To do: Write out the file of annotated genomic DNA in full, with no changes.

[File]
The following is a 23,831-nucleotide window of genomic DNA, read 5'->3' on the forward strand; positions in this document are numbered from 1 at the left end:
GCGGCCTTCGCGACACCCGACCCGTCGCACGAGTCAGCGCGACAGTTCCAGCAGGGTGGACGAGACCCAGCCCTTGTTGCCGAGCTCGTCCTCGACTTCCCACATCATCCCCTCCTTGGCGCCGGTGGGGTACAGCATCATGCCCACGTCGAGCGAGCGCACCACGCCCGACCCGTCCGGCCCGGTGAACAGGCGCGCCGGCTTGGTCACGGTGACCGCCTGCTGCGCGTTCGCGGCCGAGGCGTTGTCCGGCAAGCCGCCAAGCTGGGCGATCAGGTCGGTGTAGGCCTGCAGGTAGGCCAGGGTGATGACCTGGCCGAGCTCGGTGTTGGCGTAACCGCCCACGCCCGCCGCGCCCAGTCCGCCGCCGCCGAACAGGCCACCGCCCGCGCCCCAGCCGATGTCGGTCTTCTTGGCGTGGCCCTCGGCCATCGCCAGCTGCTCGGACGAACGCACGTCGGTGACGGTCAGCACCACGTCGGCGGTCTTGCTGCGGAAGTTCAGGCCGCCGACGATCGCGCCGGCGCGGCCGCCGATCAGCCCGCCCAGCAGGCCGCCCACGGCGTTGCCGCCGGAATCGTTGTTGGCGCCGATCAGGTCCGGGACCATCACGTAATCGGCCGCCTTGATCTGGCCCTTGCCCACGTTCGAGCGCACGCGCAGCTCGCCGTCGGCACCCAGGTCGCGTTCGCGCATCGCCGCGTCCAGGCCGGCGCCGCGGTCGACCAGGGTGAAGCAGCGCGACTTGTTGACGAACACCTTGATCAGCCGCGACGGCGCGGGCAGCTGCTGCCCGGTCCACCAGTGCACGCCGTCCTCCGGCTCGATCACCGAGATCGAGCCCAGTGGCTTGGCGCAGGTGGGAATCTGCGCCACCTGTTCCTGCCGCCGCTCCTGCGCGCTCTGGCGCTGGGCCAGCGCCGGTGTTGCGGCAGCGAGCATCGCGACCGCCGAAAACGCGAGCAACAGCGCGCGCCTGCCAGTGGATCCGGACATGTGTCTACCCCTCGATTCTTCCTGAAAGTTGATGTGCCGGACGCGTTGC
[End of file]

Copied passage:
The following is a 23,831-nucleotide window of genomic DNA, read 5'->3' on the forward strand; positions in this document are numbered from 1 at the left end:
GCGGCCTTCGCGACACCCGACCCGTCGCACGAGTCAGCGCGACAGTTCCAGCAGGGTGGACGAGACCCAGCCCTTGTTGCCGAGCTCGTCCTCGACTTCCCACATCATCCCCTCCTTGGCGCCGGTGGGGTACAGCATCATGCCCACGTCGAGCGAGCGCACCACGCCCGACCCGTCCGGCCCGGTGAACAGGCGCGCCGGCTTGGTCACGGTGACCGCCTGCTGCGCGTTCGCGGCCGAGGCGTTGTCCGGCAAGCCGCCAAGCTGGGCGATCAGGTCGGTGTAGGCCTGCAGGTAGGCCAGGGTGATGACCTGGCCGAGCTCGGTGTTGGCGTAACCGCCCACGCCCGCCGCGCCCAGTCCGCCGCCGCCGAACAGGCCACCGCCCGCGCCCCAGCCGATGTCGGTCTTCTTGGCGTGGCCCTCGGCCATCGCCAGCTGCTCGGACGAACGCACGTCGGTGACGGTCAGCACCACGTCGGCGGTCTTGCTGCGGAAGTTCAGGCCGCCGACGATCGCGCCGGCGCGGCCGCCGATCAGCCCGCCCAGCAGGCCGCCCACGGCGTTGCCGCCGGAATCGTTGTTGGCGCCGATCAGGTCCGGGACCATCACGTAATCGGCCGCCTTGATCTGGCCCTTGCCCACGTTCGAGCGCACGCGCAGCTCGCCGTCGGCACCCAGGTCGCGTTCGCGCATCGCCGCGTCCAGGCCGGCGCCGCGGTCGACCAGGGTGAAGCAGCGCGACTTGTTGACGAACACCTTGATCAGCCGCGACGGCGCGGGCAGCTGCTGCCCGGTCCACCAGTGCACGCCGTCCTCCGGCTCGATCACCGAGATCGAGCCCAGTGGCTTGGCGCAGGTGGGAATCTGCGCCACCTGTTCCTGCCGCCGCTCCTGCGCGCTCTGGCGCTGGGCCAGCGCCGGTGTTGCGGCAGCGAGCATCGCGACCGCCGAAAACGCGAGCAACAGCGCGCGCCTGCCAGTGGATCCGGACATGTGTCTACCCCTCGATTCTTCCTGAAAGTTGATGTGCCGGACGCGTTGC